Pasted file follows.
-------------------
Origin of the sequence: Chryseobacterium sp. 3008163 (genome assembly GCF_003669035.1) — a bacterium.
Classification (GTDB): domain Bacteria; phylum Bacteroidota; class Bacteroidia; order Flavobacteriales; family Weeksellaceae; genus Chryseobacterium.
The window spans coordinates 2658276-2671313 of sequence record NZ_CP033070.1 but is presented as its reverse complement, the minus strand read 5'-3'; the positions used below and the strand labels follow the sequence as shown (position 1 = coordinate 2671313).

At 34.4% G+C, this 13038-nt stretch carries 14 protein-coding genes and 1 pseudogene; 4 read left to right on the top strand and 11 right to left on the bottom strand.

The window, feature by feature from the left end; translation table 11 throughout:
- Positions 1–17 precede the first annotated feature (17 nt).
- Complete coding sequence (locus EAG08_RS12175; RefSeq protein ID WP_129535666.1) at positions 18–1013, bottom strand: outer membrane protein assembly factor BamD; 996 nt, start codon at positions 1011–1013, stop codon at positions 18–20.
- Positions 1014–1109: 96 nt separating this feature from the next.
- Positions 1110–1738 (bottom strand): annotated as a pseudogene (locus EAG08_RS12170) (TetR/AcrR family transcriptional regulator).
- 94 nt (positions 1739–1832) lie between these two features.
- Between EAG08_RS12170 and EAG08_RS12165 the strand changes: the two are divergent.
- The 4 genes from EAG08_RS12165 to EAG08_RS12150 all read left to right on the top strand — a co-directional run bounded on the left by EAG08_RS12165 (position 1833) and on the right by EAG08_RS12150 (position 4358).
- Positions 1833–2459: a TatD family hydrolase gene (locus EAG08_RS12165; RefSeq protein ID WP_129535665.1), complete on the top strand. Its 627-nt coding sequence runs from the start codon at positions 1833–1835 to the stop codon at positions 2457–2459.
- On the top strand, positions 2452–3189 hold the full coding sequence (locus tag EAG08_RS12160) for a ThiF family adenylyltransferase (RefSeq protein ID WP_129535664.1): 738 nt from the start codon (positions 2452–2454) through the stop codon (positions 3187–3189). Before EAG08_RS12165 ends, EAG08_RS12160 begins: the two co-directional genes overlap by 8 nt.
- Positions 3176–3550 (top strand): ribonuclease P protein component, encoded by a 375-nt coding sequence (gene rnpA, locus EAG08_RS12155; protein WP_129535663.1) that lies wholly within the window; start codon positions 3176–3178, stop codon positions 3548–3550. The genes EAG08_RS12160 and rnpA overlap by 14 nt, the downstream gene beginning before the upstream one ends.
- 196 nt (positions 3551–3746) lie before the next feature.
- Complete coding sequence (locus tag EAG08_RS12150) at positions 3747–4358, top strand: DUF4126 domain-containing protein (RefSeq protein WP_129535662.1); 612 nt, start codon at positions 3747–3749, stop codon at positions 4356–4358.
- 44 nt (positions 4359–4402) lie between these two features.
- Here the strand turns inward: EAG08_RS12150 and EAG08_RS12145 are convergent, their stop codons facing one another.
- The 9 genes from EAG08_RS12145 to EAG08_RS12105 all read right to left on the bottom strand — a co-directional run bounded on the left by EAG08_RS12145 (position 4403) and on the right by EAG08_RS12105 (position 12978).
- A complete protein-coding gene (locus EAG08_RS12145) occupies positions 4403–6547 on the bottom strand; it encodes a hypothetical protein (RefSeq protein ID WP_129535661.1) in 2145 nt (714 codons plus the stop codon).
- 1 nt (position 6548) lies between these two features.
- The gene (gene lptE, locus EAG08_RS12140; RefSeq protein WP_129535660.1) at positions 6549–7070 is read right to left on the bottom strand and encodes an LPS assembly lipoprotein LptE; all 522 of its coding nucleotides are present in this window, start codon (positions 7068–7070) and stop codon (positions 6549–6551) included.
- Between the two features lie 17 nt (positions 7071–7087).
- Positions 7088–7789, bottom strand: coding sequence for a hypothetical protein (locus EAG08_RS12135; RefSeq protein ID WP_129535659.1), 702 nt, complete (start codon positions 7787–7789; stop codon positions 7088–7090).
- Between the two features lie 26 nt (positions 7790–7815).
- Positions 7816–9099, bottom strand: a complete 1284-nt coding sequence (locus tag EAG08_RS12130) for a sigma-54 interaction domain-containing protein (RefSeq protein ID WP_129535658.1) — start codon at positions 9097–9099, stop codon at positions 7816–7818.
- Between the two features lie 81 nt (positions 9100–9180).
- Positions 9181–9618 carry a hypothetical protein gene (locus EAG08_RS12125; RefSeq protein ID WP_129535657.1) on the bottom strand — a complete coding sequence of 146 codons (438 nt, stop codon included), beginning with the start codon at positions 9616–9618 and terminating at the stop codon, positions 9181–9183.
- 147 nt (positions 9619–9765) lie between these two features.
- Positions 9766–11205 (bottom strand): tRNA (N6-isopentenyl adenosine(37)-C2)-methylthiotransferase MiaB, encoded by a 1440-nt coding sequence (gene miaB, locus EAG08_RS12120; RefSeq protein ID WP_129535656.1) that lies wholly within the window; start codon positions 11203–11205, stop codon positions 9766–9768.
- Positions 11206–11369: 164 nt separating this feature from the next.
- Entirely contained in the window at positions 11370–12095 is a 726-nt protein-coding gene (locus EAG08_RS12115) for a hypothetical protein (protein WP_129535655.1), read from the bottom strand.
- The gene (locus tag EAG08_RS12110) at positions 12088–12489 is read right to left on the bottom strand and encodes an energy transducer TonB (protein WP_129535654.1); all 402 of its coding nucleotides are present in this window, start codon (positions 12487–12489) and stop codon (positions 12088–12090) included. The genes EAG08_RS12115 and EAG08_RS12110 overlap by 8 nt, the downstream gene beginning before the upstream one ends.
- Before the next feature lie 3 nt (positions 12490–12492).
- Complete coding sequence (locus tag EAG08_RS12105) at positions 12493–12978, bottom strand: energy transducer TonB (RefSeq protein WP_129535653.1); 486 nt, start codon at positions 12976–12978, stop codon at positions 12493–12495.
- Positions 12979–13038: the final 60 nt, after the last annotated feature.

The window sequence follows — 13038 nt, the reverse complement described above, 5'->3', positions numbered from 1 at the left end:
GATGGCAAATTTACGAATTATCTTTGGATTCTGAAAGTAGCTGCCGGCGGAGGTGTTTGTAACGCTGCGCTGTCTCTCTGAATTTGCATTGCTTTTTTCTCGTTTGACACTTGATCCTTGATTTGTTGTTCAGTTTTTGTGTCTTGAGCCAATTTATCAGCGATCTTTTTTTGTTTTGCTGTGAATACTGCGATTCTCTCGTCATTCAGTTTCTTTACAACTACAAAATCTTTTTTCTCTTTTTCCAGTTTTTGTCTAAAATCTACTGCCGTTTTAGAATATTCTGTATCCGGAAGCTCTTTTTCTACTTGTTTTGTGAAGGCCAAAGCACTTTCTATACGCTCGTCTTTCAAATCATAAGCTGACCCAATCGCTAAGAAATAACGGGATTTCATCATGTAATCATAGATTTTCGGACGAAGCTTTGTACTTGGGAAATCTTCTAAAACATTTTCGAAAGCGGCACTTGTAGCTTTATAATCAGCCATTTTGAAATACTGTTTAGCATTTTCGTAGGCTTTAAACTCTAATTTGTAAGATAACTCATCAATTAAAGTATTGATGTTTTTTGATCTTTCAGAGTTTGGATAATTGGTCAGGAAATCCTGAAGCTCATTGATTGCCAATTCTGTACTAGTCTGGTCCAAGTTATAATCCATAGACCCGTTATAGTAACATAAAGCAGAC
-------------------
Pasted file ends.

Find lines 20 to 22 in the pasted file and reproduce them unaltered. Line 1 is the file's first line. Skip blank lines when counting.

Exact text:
- The 9 genes from EAG08_RS12145 to EAG08_RS12105 all read right to left on the bottom strand — a co-directional run bounded on the left by EAG08_RS12145 (position 4403) and on the right by EAG08_RS12105 (position 12978).
- A complete protein-coding gene (locus EAG08_RS12145) occupies positions 4403–6547 on the bottom strand; it encodes a hypothetical protein (RefSeq protein ID WP_129535661.1) in 2145 nt (714 codons plus the stop codon).
- 1 nt (position 6548) lies between these two features.